Mauritian cuisine is, typically, a borrowed method of cooking, borrowed cultures, and adapted over years of French, Indian, British, Chinese, and African occupation and habitation. Mauritian dishes are not too spicy, by default, but can be modified to be as spicy as you’d like. On our trip, especially this being the first “trip” we took on the Country Spinner, we went with three dishes, Cheese Fritters, Ojja, and Rougaille. I’m going to split them throughout different posts as to not overwhelm you with text and make it difficult to follow. Also, I’m going to tell you what I messed up on or did very well in true transparency. This is really more of an experiment than how to do everything right. I did mess up some things. We worked around it.
Here we go…
Ojja (oh-zjuh) is originally a Tunisian (northern Africa, Mediterranean coast) dish. It’s made from eggs, known for its ease of preparation. simple and fast, and super tasty! While Ojja is often eaten with bread, we chose a large-scale cracker. Also, the recipes I found all called for Merguez sausage, a lamb sausage. No one around here (Winston-Salem, NC) had those, so we went with chorizo instead, trying to keep the Mediterranean vibe.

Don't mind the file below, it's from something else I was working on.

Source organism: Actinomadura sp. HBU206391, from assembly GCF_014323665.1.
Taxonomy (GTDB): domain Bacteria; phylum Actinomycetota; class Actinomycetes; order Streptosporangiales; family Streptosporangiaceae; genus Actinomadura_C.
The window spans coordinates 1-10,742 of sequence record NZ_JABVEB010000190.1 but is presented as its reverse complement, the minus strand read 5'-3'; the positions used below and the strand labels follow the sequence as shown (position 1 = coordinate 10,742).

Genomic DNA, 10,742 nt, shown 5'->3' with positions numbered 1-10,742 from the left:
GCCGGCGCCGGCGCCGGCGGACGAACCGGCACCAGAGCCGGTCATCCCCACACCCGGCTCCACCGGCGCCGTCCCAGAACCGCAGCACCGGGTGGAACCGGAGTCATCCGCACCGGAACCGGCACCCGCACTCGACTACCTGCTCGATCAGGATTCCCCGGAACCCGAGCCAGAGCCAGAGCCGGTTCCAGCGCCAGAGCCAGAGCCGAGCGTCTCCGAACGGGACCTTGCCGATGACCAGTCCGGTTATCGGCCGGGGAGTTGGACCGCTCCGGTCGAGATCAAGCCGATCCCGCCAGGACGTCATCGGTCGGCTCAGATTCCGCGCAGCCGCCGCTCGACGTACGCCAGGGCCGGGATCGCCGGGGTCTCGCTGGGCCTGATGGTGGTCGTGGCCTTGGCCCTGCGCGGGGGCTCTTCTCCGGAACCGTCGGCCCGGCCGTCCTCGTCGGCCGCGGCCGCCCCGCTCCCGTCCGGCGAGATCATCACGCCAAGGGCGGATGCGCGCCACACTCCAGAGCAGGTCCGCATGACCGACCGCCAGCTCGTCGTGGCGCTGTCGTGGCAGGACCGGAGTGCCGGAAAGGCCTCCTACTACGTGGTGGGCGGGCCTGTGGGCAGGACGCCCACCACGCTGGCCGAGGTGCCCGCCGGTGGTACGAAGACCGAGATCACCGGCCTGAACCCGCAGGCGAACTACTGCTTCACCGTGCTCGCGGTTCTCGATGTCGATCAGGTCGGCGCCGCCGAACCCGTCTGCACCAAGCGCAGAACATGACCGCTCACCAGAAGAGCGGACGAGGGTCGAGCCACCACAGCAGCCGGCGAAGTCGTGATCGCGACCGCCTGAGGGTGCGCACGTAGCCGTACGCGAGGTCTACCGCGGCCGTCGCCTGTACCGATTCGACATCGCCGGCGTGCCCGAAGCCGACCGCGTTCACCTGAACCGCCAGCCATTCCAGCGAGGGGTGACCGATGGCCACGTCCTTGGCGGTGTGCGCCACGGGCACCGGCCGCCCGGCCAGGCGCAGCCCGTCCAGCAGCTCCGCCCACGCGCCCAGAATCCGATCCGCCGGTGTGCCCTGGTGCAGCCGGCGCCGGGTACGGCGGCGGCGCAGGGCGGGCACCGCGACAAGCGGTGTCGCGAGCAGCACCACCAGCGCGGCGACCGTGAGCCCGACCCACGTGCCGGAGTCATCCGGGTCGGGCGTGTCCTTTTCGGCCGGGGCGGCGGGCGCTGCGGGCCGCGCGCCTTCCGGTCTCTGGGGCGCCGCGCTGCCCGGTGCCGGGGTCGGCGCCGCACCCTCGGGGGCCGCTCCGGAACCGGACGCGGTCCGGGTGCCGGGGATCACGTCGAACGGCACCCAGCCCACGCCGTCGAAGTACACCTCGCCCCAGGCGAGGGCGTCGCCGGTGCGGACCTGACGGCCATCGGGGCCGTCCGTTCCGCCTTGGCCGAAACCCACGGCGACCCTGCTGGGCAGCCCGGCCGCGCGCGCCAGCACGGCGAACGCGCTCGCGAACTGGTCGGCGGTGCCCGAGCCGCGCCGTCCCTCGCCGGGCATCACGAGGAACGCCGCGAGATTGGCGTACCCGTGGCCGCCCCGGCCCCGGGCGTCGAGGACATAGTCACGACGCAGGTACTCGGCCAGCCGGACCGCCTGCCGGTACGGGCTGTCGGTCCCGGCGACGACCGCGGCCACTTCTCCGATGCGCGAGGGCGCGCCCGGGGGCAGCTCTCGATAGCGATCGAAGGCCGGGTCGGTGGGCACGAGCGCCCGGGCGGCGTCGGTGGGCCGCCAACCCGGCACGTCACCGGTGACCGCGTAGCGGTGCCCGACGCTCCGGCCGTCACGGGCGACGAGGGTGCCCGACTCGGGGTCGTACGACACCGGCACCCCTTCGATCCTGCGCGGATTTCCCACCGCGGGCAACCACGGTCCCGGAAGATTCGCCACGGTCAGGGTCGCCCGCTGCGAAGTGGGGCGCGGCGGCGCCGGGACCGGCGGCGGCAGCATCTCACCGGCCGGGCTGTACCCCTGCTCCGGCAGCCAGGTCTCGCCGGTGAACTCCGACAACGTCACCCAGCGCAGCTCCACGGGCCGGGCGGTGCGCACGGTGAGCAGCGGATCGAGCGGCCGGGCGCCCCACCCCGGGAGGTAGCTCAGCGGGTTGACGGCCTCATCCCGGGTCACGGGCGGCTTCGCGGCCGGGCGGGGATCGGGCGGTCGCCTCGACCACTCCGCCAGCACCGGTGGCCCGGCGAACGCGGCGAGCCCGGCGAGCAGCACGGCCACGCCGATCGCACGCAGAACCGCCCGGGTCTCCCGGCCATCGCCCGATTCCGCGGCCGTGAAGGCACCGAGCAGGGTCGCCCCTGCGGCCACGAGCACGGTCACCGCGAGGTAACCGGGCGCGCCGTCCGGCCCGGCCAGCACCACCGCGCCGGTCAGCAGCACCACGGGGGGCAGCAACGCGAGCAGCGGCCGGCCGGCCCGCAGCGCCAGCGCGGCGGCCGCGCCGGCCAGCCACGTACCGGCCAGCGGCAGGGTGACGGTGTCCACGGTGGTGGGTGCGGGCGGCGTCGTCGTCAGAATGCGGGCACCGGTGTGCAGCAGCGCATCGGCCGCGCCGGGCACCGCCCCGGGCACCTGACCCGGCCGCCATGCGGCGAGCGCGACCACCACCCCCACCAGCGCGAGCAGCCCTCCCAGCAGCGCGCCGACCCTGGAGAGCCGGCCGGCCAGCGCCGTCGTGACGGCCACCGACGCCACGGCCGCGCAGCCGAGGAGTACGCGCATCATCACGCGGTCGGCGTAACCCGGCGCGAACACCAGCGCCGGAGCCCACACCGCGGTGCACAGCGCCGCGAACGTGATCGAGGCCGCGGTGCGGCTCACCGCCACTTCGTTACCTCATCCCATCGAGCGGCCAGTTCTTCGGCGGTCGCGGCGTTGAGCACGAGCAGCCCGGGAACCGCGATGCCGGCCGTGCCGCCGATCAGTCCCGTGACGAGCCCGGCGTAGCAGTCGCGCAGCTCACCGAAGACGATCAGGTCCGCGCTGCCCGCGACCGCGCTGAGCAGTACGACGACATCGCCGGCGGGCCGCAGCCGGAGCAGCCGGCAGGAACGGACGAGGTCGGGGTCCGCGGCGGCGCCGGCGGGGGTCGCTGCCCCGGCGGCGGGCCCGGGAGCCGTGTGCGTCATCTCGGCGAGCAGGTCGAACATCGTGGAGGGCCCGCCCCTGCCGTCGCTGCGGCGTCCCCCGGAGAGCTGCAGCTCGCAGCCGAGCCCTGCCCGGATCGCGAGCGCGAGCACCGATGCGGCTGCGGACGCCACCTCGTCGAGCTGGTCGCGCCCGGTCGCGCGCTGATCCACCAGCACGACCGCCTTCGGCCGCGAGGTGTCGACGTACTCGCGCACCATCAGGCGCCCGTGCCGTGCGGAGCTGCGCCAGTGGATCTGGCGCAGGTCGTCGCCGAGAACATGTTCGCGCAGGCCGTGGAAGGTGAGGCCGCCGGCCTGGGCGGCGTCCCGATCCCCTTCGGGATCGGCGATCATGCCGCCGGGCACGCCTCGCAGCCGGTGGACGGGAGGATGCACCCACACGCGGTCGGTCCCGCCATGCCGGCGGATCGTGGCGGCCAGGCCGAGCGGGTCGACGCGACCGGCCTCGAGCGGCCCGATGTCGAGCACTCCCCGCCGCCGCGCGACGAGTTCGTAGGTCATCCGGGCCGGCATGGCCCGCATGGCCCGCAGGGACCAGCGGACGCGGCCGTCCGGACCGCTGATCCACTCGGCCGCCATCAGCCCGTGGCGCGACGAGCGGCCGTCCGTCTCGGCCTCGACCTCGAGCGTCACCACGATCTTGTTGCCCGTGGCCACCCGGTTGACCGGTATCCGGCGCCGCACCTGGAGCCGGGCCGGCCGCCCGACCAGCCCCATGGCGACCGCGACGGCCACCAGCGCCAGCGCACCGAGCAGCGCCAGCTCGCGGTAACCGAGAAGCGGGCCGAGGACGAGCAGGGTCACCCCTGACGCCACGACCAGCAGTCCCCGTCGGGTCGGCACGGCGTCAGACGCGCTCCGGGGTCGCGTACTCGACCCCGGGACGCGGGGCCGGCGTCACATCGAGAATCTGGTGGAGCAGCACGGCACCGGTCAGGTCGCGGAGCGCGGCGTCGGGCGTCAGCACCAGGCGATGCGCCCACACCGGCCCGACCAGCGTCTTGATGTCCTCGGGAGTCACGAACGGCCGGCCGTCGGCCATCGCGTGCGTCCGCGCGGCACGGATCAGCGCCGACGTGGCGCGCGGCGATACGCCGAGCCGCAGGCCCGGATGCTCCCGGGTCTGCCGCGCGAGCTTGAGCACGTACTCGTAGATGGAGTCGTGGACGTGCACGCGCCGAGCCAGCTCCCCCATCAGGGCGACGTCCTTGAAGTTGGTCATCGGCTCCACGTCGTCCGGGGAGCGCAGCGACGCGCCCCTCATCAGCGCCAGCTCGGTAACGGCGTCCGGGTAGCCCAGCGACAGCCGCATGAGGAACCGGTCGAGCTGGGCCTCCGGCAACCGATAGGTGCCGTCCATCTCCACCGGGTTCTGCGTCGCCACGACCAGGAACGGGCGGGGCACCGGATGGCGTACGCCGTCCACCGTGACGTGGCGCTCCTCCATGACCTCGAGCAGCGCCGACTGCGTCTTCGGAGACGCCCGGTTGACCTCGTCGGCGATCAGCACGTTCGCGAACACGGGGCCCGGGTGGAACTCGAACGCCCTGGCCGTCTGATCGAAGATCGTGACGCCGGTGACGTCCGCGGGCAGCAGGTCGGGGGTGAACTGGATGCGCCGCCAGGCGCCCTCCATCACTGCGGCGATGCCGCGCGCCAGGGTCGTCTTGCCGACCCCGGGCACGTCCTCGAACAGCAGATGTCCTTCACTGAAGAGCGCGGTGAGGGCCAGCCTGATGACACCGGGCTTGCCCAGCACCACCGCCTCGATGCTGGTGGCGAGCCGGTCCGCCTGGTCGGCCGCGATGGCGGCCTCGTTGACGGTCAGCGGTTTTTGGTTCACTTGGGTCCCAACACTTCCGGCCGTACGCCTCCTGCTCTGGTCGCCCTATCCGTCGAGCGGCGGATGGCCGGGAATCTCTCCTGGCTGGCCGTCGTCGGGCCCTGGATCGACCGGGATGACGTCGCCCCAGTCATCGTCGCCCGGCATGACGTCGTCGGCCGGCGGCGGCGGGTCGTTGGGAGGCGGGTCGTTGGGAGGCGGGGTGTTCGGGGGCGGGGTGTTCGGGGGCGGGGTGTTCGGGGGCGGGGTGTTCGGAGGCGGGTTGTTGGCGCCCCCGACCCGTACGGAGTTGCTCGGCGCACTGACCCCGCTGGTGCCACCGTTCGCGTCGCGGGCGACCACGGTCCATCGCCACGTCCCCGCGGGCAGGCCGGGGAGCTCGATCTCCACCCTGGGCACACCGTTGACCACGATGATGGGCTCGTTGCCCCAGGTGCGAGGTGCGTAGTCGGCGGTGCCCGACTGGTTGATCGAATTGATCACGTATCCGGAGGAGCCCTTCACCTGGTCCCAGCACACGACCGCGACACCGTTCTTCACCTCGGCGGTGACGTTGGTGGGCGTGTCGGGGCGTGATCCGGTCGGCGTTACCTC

- 4 chorizo sausages cut into sections
- 2 tablespoon olive oil
- 1 tablespoon tomato puree (I took 1 tbsp of tomato paste and diluted it with a little bit of water. Still thick but manageable)
- 1/2 medium onion
- 3 cloves of garlic
- 1/2 teaspoon caraway
- Harissa (a Tunisian hot chili pepper paste) – use to taste or not at all, your preference
- 1 teaspoon paprika
- 1 fresh tomato, diced
- Salt and pepper to taste
- 8 ounces water
- 1 bell pepper, sliced or diced, I always use red, orange, or yellow, green bell peppers are too bitter
- 2-4 eggs
- Parsley (for garnish)
- In a pan pour olive oil, the chopped onion, and the crushed garlic and fry for a few minutes then add the tomato puree and the harissa and simmer for a few minutes then add the fresh tomato cut into small dice, chorizo, and spices.
- Add salt and pepper and simmer for ten minutes on low heat then add water.
- When the chorizo has cooked, add the pepper.
- When the sauce becomes a little thick, break the eggs on top of the mixture. Cook for ten minutes without simmering (cover if you want hard-boiled eggs).
- Ensure that every portion has its own egg to break over the dish.
- Finally decorate with parsley and serve with good bread, lavosh, or crackers.
If you make this recipe, please let me know how it turned out and I’d love to see some pictures. Either email me or hit me up on Facebook, Twitter, or Instagram.